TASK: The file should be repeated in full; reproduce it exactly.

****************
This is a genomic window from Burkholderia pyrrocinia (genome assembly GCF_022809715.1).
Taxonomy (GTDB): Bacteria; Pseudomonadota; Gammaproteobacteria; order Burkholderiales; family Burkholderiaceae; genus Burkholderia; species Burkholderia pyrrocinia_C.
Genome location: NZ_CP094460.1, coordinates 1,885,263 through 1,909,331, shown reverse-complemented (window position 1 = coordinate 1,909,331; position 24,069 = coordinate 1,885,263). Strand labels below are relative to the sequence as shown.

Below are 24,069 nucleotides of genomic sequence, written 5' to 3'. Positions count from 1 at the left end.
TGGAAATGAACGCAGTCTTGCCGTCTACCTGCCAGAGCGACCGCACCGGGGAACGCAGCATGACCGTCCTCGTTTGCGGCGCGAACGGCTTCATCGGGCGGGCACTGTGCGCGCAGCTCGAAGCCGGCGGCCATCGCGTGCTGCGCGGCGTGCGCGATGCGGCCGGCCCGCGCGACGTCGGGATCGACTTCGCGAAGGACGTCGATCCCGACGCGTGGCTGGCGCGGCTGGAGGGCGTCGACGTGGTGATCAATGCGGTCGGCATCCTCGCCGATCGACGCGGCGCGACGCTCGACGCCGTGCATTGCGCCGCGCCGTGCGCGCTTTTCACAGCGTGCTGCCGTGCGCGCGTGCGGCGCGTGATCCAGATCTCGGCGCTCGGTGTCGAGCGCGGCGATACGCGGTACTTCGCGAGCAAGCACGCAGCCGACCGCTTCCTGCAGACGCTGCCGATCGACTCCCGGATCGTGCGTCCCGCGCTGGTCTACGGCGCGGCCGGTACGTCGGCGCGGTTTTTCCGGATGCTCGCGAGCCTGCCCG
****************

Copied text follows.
This is a genomic window from Burkholderia pyrrocinia (genome assembly GCF_022809715.1).
Taxonomy (GTDB): Bacteria; Pseudomonadota; Gammaproteobacteria; order Burkholderiales; family Burkholderiaceae; genus Burkholderia; species Burkholderia pyrrocinia_C.
Genome location: NZ_CP094460.1, coordinates 1,885,263 through 1,909,331, shown reverse-complemented (window position 1 = coordinate 1,909,331; position 24,069 = coordinate 1,885,263). Strand labels below are relative to the sequence as shown.

Below are 24,069 nucleotides of genomic sequence, written 5' to 3'. Positions count from 1 at the left end.
TGGAAATGAACGCAGTCTTGCCGTCTACCTGCCAGAGCGACCGCACCGGGGAACGCAGCATGACCGTCCTCGTTTGCGGCGCGAACGGCTTCATCGGGCGGGCACTGTGCGCGCAGCTCGAAGCCGGCGGCCATCGCGTGCTGCGCGGCGTGCGCGATGCGGCCGGCCCGCGCGACGTCGGGATCGACTTCGCGAAGGACGTCGATCCCGACGCGTGGCTGGCGCGGCTGGAGGGCGTCGACGTGGTGATCAATGCGGTCGGCATCCTCGCCGATCGACGCGGCGCGACGCTCGACGCCGTGCATTGCGCCGCGCCGTGCGCGCTTTTCACAGCGTGCTGCCGTGCGCGCGTGCGGCGCGTGATCCAGATCTCGGCGCTCGGTGTCGAGCGCGGCGATACGCGGTACTTCGCGAGCAAGCACGCAGCCGACCGCTTCCTGCAGACGCTGCCGATCGACTCCCGGATCGTGCGTCCCGCGCTGGTCTACGGCGCGGCCGGTACGTCGGCGCGGTTTTTCCGGATGCTCGCGAGCCTGCCCG